There is a couple of goats that live under where the bridge span begins - which is also where to happen to gear up for your jump.
While you're trying to prepare mentally and physically for the BASE jump, the goats are trying their best to eat your parachute, pilot chute, parachute bag, shoelaces.
They are completely adorable, and also have their own facebook page: https://www.facebook.com/Biquettejetaimebeaucoup/
Even more startling, they frequently mount the span and wander across the valley some 300m below..
The internet now is so much more 'global' but also so much more bland at the same time. Someone tried to resurrect the music scene website as a facebook group but it floundered.
My theory about that failure was that there were no trolls and flamewars to keep it interesting. The kind of trolling where you might actually see the guy at a bar a couple weeks later and admit that, "yeah, that was actually pretty hilarious".
I think trolling in general is actually useful in some context. It's absurdist and the best troll copypasta is by definition funny, otherwise people wouldn't keep copying it.
They still exist and are still used (the goat thread is from 2013, it's not that old), but Reddit ate some of their lunch.
I personally like the sections on keyboard scan codes and slide rules.
I wonder if anyone's published a good collection of pages like this?
and there are really some nice articles. And he has an even older site:
And the best part:
search for the death valley
Warning: you're about to spend a few hours of your life.
Pinball is a personal hobby of mine, and there's no shortage of active forums -- Pinside, Tilt Forums, even rec.games.pinball still sees daily posts. /r/pinball exists, of course, but you'd be hard pressed to find many folks who treat it as a daily destination.
You'll find a lot of similar spaces in other hobbies.
Back in the day, if I typed in "Radiohead" or "guitar pedal schematics" I would find forums or personal sites about these topics.
Now I will find (1.) Stores (2.) Content aggregators
Those niche forums and websites likely still exist, but it isn't obvious how to find them.
The ones I frequent are insulated from the wider internet. The fact that these places are absorbed into the structure of Reddit is a shame: while it's easier, the discussion is constrained by what is possible on the platform. Static content is difficult to maintain, like discussions of album errata or the history of some circuit.
This is probably just bias for the late-90s.
Hey DDG peeps, if you stumble upon this comment: make a forums-only filter!
But seriously, thanks for saving me from my own idiocy.
I really miss Google's "Discussion" search filter.
I'm starting to feel like that is what allows them to survive as communities. It's a weird balance: too little visibility and your forum dies from attrition; too much and the conversation devolves into, well, Reddit. (This is true even within Reddit: the smaller and more obscure the sub the less likely it is to be a garbagefire.)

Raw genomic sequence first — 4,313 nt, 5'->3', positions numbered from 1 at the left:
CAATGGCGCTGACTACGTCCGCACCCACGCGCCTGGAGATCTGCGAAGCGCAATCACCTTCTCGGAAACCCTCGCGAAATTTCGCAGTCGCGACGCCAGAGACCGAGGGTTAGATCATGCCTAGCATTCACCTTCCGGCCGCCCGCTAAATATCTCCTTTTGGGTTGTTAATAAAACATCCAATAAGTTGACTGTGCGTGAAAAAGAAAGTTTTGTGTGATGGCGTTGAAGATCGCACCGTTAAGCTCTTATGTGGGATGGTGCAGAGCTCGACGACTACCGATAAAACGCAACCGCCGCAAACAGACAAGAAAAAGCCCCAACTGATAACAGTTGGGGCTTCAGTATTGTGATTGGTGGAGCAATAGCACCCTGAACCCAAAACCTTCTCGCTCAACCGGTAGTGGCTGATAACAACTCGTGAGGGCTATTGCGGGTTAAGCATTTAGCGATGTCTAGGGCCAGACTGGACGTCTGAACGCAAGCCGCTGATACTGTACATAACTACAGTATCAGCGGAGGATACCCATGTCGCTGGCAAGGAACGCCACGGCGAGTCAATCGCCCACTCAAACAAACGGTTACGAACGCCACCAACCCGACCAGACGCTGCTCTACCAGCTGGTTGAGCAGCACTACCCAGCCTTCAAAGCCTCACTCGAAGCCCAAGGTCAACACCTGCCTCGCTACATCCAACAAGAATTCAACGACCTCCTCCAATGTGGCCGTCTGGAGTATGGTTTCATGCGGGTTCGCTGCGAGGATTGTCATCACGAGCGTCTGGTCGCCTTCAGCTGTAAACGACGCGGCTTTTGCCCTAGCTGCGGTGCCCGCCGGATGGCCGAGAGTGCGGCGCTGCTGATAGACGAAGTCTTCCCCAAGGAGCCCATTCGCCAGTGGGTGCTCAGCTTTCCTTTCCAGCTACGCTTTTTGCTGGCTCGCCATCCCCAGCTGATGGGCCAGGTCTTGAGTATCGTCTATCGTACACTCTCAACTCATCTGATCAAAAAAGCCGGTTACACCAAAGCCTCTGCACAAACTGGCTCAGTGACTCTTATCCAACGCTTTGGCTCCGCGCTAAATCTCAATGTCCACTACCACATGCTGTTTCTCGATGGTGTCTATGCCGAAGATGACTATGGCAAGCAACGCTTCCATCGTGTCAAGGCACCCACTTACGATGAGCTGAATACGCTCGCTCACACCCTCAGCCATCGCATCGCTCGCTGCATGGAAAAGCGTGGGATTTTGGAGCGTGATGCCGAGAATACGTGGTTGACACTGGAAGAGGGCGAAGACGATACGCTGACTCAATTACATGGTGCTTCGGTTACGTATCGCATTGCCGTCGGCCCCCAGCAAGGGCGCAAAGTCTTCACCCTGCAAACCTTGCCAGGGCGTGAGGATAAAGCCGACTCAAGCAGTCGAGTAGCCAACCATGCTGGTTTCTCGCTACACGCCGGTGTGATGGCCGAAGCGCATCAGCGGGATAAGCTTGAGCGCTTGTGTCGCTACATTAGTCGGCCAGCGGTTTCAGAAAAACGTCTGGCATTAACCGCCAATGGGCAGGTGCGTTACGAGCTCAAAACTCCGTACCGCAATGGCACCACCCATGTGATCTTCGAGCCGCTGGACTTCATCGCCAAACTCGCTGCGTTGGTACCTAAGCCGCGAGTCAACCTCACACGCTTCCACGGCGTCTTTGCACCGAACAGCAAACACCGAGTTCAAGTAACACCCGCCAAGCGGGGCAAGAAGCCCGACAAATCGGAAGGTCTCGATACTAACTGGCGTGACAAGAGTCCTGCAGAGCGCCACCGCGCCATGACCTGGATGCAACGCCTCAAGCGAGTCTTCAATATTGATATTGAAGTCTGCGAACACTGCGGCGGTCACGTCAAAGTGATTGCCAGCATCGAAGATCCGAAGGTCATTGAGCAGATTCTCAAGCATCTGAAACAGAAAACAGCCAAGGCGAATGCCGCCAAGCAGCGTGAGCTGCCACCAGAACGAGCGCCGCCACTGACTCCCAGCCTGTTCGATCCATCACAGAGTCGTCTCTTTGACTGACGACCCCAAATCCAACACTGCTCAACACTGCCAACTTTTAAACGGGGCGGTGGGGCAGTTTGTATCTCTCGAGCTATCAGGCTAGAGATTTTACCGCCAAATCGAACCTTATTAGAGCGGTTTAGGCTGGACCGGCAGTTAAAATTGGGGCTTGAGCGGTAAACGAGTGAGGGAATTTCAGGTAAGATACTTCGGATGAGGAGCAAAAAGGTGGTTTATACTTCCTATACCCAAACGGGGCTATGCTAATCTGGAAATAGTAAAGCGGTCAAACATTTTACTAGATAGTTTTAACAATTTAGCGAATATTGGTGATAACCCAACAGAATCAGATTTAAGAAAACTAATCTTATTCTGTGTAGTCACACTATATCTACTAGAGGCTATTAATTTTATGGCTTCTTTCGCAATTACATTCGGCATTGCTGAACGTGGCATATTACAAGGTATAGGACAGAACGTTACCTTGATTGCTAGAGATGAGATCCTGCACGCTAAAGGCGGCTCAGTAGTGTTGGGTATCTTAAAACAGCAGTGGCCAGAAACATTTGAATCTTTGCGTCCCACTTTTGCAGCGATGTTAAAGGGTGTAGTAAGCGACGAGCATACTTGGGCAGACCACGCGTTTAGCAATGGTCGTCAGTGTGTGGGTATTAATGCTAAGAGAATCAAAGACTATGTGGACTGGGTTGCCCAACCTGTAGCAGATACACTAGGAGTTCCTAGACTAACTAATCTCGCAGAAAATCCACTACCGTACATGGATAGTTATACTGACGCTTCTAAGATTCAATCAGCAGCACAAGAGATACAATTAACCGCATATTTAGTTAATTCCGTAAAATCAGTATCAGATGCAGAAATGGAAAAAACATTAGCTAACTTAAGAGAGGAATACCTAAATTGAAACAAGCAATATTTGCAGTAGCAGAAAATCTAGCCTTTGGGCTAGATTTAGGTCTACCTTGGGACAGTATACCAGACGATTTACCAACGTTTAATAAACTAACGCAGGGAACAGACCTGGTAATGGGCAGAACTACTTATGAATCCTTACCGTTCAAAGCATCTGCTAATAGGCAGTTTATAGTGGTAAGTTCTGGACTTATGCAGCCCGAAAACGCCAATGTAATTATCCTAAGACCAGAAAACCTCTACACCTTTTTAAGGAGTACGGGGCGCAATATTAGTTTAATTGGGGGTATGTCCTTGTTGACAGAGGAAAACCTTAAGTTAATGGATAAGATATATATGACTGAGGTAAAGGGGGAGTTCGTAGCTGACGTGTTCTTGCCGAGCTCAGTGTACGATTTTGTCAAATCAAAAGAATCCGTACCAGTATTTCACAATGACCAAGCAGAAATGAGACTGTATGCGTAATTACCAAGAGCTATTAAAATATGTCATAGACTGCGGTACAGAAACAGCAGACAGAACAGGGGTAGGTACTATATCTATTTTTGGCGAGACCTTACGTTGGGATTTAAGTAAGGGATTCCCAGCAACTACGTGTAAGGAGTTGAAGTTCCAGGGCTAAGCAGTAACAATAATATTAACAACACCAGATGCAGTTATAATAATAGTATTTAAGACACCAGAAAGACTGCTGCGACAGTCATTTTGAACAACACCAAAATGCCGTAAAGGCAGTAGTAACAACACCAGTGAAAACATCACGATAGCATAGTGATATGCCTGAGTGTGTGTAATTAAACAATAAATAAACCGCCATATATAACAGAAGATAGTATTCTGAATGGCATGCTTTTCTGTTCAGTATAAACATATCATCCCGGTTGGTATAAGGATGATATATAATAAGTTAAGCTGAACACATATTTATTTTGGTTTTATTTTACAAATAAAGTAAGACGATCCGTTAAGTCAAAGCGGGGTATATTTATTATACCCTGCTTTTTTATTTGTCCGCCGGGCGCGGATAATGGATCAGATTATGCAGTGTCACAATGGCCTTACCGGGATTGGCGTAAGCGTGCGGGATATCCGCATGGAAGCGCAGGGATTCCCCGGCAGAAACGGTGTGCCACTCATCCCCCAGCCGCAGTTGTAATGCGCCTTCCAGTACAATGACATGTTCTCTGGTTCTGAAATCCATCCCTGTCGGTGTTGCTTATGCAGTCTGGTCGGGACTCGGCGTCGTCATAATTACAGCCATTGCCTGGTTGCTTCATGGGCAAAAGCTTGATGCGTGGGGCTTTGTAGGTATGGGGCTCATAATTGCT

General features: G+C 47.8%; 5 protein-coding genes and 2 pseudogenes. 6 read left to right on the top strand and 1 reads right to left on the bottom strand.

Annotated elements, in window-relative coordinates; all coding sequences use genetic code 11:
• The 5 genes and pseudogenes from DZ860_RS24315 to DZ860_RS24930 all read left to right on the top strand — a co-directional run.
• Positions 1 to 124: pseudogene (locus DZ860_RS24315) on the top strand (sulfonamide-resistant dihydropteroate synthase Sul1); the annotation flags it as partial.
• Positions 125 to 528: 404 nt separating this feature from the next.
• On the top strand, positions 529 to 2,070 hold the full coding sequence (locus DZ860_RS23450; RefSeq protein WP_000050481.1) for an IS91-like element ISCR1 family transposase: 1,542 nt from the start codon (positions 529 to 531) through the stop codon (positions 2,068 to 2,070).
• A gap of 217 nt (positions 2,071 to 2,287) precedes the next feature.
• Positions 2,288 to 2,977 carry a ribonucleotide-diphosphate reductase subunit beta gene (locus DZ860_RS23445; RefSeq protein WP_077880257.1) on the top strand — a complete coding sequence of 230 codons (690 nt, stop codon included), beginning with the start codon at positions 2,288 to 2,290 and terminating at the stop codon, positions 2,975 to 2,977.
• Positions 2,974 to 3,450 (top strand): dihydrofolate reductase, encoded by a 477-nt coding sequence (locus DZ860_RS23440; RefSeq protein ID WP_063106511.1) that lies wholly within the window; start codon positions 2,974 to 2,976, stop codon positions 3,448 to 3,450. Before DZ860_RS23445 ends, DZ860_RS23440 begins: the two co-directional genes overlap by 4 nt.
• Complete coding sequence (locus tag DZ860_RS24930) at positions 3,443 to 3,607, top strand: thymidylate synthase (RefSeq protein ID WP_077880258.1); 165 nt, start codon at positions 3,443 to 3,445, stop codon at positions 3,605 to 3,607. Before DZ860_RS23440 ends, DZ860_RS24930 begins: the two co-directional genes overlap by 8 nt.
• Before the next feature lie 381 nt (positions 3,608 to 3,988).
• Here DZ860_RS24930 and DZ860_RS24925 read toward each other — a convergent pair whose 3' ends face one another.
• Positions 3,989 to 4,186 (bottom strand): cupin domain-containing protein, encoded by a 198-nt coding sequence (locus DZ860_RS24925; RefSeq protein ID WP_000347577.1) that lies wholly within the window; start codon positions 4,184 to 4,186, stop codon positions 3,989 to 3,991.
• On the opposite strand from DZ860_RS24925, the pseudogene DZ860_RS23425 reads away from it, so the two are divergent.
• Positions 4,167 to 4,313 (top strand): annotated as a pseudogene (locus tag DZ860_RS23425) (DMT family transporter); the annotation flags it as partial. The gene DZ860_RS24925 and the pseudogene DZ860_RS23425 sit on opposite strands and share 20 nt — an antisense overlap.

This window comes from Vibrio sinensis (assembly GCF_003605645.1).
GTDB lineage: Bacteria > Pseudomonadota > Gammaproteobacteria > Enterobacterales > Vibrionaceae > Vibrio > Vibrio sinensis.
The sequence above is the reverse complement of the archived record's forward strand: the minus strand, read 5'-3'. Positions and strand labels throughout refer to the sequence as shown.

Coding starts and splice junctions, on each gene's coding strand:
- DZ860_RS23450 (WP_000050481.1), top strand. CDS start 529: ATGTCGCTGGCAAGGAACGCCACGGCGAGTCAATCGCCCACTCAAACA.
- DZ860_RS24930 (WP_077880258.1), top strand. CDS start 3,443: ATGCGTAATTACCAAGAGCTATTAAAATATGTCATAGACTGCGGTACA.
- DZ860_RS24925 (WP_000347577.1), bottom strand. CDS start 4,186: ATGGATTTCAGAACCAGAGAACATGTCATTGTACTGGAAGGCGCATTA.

I'm not optimistic about general-purpose search engines, TBH. As the userbase of a search engine increases, so does the incentive to game it with SEO garbage - and preventing SEO garbage feels isomorphic security, except you can't even hold out hope for formal verification.
Linguistics has people who compile lists of resources, and there's enough of a community that if I'm trying to find something, I can ask around and someone might know. Google is sometimes useful, but it's a hell of a slog to get anything out of it, and that's with years of experience in what long lists of keywords to type in to cut through some of the crap.
A goat might be able to get some calories out of a pair of Levi's.
I was working on the roof of the animal shelter and had a box of self-tapping deck screws that I foolishly left at goat level. I looked down from the roof to see the goat with her head in the box, screws sticking out of her mouth. I jumped down and grabbed her and made a grab for the screws, but she objected and in the process at least one of the screws went missing. I assumed, but could not prove, that she had managed to swallow it.
Then we had a brilliant idea: my son's metal detector! We grabbed it and my daughter held the goat upright as I scanned it over her abdomen. The results were inconclusive. What does a metal detector sound like against normal animal abdomen, versus animal abdomen with a deck screw in it? Didn't know. So in another flash of genius I pulled off my shirt and we scanned me.
In the end we we never found the screw, were never able to prove the goat ate it, and heaven only knows what passing drivers thought. FWIW the goat showed no ill signs afterwards.
This is actually a thing with cattle; it's called “hardware disease”. Basically, scrap metal - nails, staples, etc. get mixed up in their hay and they ingest it. The cure is to feed them an enormous magnet, which contains the metal bits and prevents them from getting into the intestines. Not kidding.
Seriously though, I love how lighthearted this is. As many folks here have said, we could use more old-school forums in our lives. And goats.
Also, I wonder how many of these wires and plastic products the goats are eating are made in part using soy.
My theory: this post is a precursor to the launch of an Uber for goat rentals. It's the grass and weed trimming solution of the past, and also the future?
I should have added an /s tag.
Not complaining though, I think it's good for yc to stretch a bit sometimes.
Goat curry, goat stew, goat caldereta, goat kabob...
I value this little slice of odd than yet another post about some oddly named (many consonants, no vowels) new react framework or some such. ;-)